More than two days after Malaysia Airlines Flight 370 went missing over the South China Sea, few facts point to a probable cause for the jet’s disappearance. The Boeing 777 jet took off from Kuala Lumpur early Saturday morning carrying 239 passengers and crew, then two hours into the flight it disappeared from the radar screen. Forty ships and 34 aircraft from nine countries are searching an area roughly the size of Massachusetts, but as of Monday evening, the largest piece of debris found is believed to be an aircraft door.
While search-and-rescue crews scour the sea, investigators are delving into the passengers’ backgrounds and the flight’s boarding procedures. At least two of the passengers were carrying stolen passports, one from Austria and one from Italy. Reports citing Thai police link the stolen passports to an Iranian man who reportedly used them to purchase tickets to return home to Europe. According to the reports, the tickets were paid for in cash.
On Sunday, Interpol, the international criminal police organization, confirmed that the passports had been entered into their registry in 2012 and 2013, respectively, but Malaysian authorities did not discover that stolen passports had been used because they had not checked Interpol’s database. Authorities have stressed that so far there is no evidence that anyone — bearing false documents or not — brought down the plane. Weather, mechanical issues and numerous other possibilities could have caused the crash. Stolen passports are common and used for myriad illegal activities other than terrorism, including organized crime, drug trafficking and human trafficking. In 2010, an Air India flight from Dubai to Mangalore overshot the runway and fell over a cliff, killing 158 of the 166 people on board. As many as 10 fraudulent passports were recovered from the flaming wreckage.
The stolen passports aboard Malaysia Airlines Flight 370 return the spotlight on a system that security experts classify as uneven at best and complete chaos at worst. “Worldwide it is a mess," says Michael Greenberger, a law professor and director of the Center for Health and Homeland Security at the University of Maryland. "To believe that passports are somehow the silver bullet to keep unwanted people out of a country is complete folly.”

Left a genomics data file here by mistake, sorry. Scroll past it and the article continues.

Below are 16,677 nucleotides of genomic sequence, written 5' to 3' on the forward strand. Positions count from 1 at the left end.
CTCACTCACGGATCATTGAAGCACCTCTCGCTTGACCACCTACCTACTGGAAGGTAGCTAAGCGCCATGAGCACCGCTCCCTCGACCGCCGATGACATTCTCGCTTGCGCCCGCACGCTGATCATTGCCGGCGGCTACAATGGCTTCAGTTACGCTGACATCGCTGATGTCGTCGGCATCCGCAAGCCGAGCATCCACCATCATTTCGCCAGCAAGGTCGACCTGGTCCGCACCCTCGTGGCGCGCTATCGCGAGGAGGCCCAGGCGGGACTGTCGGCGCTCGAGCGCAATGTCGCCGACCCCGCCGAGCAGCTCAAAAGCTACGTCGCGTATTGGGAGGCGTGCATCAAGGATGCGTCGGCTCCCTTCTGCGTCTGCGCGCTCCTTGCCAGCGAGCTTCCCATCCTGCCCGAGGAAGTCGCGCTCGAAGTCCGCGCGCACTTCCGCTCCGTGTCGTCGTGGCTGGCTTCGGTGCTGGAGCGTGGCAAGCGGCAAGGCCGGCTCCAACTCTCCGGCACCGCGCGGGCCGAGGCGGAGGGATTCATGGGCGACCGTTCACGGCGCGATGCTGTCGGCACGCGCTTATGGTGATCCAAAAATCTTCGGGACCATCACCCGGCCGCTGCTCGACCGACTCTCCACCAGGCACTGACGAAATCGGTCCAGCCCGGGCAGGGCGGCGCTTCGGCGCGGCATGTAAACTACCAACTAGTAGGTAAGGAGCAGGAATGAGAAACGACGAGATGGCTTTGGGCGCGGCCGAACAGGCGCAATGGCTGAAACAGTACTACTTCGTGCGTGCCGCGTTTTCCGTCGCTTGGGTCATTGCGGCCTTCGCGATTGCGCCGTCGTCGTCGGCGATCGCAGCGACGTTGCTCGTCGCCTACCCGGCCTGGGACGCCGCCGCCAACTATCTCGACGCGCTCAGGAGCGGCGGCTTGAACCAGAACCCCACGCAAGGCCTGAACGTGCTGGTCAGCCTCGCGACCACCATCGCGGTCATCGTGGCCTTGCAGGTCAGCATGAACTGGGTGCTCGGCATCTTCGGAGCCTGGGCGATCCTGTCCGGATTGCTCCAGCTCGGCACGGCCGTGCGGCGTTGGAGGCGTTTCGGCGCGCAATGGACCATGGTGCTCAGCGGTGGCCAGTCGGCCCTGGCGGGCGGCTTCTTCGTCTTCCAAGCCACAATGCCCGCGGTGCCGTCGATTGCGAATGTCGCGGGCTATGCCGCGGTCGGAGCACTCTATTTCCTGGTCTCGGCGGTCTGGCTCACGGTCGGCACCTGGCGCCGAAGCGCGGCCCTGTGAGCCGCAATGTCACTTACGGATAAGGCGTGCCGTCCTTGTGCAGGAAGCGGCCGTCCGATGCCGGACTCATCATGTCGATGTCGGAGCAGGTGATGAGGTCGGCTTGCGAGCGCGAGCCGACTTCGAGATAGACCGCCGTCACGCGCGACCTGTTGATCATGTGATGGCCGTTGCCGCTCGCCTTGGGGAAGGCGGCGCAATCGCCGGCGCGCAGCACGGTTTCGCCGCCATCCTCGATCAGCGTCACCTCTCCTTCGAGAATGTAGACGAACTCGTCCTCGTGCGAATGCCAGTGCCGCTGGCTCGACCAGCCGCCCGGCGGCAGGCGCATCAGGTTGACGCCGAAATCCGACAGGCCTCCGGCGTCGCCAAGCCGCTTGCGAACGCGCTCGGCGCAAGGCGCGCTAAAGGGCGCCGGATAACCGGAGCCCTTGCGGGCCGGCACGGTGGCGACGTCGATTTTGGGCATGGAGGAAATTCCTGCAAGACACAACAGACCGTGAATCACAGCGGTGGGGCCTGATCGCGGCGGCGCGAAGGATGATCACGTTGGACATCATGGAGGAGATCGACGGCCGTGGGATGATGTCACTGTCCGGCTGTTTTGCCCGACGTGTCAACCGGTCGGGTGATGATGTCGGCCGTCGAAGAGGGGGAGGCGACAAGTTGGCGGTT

One of the largest problems is the lack of universal checks for stolen passports. Interpol maintains a database of stolen passports going back to 2002. According to the organization, the database contains more than 40 million entries, and each year countries conduct more than 800 million searches, coming up with about 60,000 hits. The U.S. uses the database the most — nearly 250 million times last year — followed by the U.K. But according to Interpol’s head, most countries do not regularly check the database. “This is a situation we had hoped never to see,” Interpol Secretary General Ronald Noble said in a statement. “For years Interpol has asked why should countries wait for a tragedy to put prudent security measures in place at borders and boarding gates.”
Control measures vary greatly from country to country, and a person could easily be allowed to board a flight in one country, then be discovered traveling under false documents in another. “In my experience, there is nothing in place — with high assurance — that if you scan a passport in Country A, you’re going to get the same results in Country B,” says Douglas Laird, an aviation-security expert who served as the security director for Northwest Airlines after a career in the U.S. Secret Service. “It’s piecemeal.”
Perhaps the most critical issue is that criminals or terrorists can steal authentication information and obtain a passport that, for all intents and purposes, is legitimate, just not for the person carrying it. Passports have become more sophisticated with barcodes, digital chips and biometric data, but they are still not foolproof. “Even if you have great biometric protection, people can get what appear to be legitimate passports using stolen authentication data," Greenberger says. "Even those biometric chips can be played with as well.”
The stolen passports aboard Flight 370 may have nothing to do with the plane's disappearance. However, the scrutiny of the investigation could lead to changes in the international passport system. “Many times these tragedies result in the bureaucracy doing what should be done,” Laird says. In the aftermath of TWA Flight 800, which exploded in July 1996 off the coast of Long Island shortly after taking off from New York, the commission investigating the crash recommended that computer tomography devices be deployed to check all luggage leaving the U.S. on international flights. Broad use of CTX machines is intended to prevent a bomb from being snuck on board in a passenger's luggage. A four-year investigation later concluded that the most probable cause of the accident was a fuel-tank explosion.
“The fact that TWA [Flight 800] blew up — even though eventually it was determined to be something else — meant the rules regarding international flights changed,” Laird says. “My hope would be that this latest tragedy might result in the world saying, 'Wait a minute. This whole passport thing is like Swiss cheese. We need to do something about it.’”